[prep-room] Sites, Stories & Subsequence

  • HERITAGE
  • FREE
  • EXHIBITION
Free Admission
  • Starts on 26 Apr 2019
  • Ends on 31 Dec 2019
S T Lee Atrium, NUS Museum

Sites, Stories and Subsequence is a prep-room project with Asia Research Institute that excavates, assembles and envisages the complex physical and immaterial tapestries of the Southern Islands, with a specific focus on St John’s and Lazarus Islands, formerly known as Pulau Sekijang Bendera/Besar and Pulau Sekijang Pelepah/Kechil, as well as Seringat Island. Drawing on archival research, oral history interviews, and surveys of its current uses, the project attempts to consolidate knowledge on the islands. This current iteration surveys what could be missing in the consciousness of these islands, and redefines the shifts that are found in its names and functions, thereby furnishing the lacuna present in contemporary understandings of their culture and history. With only vestiges of the islands’ former features and attendant narratives existing presently, the repository of research and memories in the prep-room also informs its further function of providing prompts for re-imaginations of the Southern Islands’ future potentials. 

About the team 

Consisting of six researchers led by principal investigator Dr Hamzah Muzaini from the Asia Research Institute (ARI), National University of Singapore, the prep-room in the NUS Museum was conceived in conjunction with the team’s ongoing ARI project entitled Mapping the Southern Islands’ Heritage Landscape: Integrating Culture and Nature in Heritage Conservation. Funded by the National Heritage Board, the team seeks to develop a holistic picture of heritage landscapes in Singapore, with its specific interest in the Southern Islands potentially framing future developments.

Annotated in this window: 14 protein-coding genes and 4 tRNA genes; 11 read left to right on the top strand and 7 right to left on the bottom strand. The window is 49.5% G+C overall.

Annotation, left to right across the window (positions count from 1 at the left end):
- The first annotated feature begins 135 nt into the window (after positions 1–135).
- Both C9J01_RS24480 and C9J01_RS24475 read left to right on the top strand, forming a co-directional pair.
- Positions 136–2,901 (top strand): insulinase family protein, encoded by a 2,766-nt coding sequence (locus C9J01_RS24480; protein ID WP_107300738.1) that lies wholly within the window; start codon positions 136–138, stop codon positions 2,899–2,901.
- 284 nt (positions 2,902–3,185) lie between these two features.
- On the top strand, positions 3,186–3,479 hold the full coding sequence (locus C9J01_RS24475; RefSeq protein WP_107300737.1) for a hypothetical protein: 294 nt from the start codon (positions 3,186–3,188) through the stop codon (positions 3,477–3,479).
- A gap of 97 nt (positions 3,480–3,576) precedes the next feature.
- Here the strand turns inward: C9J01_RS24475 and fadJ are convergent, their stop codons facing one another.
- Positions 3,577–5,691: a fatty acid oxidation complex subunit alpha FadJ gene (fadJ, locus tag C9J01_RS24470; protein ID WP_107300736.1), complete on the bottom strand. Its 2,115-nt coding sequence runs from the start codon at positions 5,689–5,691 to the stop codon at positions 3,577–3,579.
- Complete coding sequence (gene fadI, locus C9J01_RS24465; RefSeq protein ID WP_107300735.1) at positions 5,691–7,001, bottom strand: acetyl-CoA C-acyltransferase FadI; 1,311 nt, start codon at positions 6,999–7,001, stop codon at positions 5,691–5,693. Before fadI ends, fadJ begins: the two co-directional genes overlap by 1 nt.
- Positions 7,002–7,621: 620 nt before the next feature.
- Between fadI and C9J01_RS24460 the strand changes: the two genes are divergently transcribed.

About prep-room DRILLS 

prep-room DRILLS is a series of public presentations of ongoing research and studio works by invited practitioners and researchers. Invited to work around the open-ended framework of the NUS Museum’s prep-room, the collaborators engage with the framework of the prep-room and its features to interpose objects within the permanent collection or research trajectories of the NUS Museum. DRILLS introduces many explicit and tacit modes of working by the artists and researchers within the context of a university museum.

Supported by: National Heritage Board & Asia Research Institute (NUS)

 

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